In 2001, after 9-11, Herman van Bergen (The Netherlands, 1953) searched for a material to express his feelings about the violent, dark and demonic sides of mankind. The Acacia Tortuosa - a wild shrub growing on the depleted soils of Curaçao and considered a nuisance - turned out to be perfect.
Mother Nature tried to defend herself with the thorns of the Acacia Tortuosa against the explorers from Europe, who murdered and enslaved the native Indians and cut down the original vegetation of hardwood trees after their discovery of the Caribbean island in 1499. After five centuries this nearly inviolable stronghold of thorns still exists as a silent protest of nature against pollution, depletion and violence. The Acacia Tortuosa therefore appears to house an extraordinary spirit - a soul of pain, torture and regret.
However, by illuminating his structures from within, he also pays a tribute to the equally important bright side of life - the freedom of thought and the possibility to create. This philosophy is also present in his oil and watercolor paintings, that clearly visualize the bright colors of the Caribbean, but often also express processes of deterioration and chaos.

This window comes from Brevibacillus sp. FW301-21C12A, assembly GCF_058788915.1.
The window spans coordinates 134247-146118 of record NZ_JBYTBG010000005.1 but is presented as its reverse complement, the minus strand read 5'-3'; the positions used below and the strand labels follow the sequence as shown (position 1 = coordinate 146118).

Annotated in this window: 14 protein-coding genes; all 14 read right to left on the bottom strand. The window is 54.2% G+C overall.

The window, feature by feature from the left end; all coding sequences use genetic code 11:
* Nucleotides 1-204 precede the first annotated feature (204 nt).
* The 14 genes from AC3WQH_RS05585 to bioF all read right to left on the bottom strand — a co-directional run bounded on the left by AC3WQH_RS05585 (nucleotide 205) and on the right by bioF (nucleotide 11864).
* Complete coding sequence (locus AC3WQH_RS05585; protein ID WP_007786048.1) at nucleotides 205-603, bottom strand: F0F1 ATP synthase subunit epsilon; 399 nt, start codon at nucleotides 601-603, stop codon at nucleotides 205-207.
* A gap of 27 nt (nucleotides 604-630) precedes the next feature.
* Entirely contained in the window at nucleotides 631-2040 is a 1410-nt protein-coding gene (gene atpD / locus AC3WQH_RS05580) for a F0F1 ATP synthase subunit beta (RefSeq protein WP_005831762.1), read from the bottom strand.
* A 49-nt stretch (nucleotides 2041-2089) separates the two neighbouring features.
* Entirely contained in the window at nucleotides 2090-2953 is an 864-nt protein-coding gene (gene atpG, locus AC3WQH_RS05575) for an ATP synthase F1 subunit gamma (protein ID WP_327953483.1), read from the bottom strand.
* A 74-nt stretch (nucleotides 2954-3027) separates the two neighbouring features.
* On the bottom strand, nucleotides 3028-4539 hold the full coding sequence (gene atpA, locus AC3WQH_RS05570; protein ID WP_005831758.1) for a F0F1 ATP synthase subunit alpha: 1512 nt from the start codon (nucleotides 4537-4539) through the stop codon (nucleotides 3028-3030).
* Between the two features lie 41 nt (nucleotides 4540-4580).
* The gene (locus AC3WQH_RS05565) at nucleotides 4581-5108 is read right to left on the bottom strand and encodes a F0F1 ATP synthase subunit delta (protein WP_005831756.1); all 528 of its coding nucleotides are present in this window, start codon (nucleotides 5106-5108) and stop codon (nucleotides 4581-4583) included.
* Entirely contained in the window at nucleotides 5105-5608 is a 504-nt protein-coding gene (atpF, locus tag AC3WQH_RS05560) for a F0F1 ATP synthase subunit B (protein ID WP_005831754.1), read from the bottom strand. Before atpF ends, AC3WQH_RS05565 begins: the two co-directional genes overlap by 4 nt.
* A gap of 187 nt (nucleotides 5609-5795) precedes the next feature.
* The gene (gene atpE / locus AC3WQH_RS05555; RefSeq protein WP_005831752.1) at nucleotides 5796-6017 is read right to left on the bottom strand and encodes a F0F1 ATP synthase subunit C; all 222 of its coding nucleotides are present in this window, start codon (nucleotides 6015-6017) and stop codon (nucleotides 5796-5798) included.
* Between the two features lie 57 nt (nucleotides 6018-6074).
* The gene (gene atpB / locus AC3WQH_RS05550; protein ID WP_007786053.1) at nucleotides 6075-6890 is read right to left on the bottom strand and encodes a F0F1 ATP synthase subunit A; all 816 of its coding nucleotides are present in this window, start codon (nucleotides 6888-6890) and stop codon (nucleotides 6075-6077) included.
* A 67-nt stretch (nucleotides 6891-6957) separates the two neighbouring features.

Besides these paintings, Van Bergen is currently creating a Cathedral of Thorns, an Indian-shaped labyrinth of 20 x 20 square meters and a height of 7 meters consisting of thorns walls that are illuminated from within. In the center of the structure, there will be an area where colleagues can exhibit works of art as a tribute to free thought and the creating spirit.
Van Bergen studied art and anthropology in the Netherlands, but has worked and lived in the former Dutch colony Curaçao since 1989. His sculptures and paintings were exhibited in Europe, South America, the Caribbean and several US states such as Florida, New York and - in 2011 - Michigan.